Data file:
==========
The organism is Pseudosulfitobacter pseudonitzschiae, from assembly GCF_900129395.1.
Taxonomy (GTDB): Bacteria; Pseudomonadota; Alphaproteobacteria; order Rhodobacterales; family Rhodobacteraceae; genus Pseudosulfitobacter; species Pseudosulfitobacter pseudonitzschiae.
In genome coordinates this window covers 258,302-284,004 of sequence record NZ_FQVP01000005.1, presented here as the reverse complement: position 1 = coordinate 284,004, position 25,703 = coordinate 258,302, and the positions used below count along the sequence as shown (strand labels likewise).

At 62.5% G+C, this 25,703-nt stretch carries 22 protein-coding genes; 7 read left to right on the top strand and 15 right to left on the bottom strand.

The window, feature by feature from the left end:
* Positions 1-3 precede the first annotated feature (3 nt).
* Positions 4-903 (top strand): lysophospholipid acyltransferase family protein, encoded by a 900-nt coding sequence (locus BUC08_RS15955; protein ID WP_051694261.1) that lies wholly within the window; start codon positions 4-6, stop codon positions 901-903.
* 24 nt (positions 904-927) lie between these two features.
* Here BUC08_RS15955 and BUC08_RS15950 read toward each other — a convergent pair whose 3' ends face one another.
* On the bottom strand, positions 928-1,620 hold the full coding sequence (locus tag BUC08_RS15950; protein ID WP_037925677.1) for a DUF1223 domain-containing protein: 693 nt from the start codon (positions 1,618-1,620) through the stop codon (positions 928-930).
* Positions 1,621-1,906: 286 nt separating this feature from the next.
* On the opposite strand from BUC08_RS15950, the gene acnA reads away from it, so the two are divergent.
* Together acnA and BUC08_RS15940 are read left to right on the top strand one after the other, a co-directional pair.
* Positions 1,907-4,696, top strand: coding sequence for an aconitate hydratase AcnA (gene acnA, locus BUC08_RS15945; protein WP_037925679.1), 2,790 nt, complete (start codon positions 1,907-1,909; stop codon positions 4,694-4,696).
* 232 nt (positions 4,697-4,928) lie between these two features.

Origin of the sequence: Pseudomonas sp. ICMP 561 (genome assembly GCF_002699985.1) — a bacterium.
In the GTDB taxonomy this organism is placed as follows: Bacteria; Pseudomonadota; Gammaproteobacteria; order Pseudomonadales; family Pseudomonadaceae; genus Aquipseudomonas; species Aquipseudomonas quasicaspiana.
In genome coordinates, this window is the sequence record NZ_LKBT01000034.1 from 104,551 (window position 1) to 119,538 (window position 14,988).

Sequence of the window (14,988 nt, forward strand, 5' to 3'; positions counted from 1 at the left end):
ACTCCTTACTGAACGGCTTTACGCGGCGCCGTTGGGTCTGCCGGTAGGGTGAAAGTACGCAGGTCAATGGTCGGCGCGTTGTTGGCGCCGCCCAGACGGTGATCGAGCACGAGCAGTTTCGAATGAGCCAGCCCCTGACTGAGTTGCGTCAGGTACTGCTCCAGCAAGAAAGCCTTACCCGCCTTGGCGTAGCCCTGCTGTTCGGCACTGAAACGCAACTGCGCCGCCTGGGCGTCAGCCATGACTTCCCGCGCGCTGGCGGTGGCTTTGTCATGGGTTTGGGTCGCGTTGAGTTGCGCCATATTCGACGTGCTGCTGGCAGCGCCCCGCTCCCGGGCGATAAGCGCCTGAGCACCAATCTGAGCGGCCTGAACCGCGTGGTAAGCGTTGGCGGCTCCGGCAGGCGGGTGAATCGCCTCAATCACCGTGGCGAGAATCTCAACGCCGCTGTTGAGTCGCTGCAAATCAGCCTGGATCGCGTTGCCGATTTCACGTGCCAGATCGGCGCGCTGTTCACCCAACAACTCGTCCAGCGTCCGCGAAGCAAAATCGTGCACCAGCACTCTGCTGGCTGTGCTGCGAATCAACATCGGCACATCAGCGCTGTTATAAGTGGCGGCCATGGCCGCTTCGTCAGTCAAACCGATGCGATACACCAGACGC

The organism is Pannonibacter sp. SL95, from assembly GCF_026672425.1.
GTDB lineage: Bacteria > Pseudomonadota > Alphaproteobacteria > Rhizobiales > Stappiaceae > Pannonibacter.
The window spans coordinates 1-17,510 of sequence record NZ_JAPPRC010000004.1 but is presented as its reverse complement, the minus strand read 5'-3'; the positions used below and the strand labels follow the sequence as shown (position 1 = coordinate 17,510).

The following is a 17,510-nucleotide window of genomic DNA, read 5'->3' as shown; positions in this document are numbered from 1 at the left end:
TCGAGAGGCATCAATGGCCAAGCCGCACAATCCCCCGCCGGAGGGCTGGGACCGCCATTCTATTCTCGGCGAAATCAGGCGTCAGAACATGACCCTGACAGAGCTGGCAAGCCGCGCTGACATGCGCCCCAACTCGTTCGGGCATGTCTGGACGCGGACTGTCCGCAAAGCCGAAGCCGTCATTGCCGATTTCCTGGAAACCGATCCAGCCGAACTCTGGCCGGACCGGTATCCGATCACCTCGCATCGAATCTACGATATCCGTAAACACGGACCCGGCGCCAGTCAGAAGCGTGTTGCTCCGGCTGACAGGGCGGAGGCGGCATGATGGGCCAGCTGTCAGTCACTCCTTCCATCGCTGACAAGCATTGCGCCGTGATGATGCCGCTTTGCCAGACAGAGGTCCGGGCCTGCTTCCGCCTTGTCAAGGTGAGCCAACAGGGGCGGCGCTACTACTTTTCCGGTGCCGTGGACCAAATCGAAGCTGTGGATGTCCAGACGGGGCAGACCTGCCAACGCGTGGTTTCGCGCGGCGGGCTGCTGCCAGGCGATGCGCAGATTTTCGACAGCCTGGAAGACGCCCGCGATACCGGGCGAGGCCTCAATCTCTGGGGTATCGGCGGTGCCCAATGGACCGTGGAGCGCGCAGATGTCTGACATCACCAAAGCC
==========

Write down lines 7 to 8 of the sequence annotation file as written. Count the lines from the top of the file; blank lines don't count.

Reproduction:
* Positions 4-903 (top strand): lysophospholipid acyltransferase family protein, encoded by a 900-nt coding sequence (locus BUC08_RS15955; protein ID WP_051694261.1) that lies wholly within the window; start codon positions 4-6, stop codon positions 901-903.
* 24 nt (positions 904-927) lie between these two features.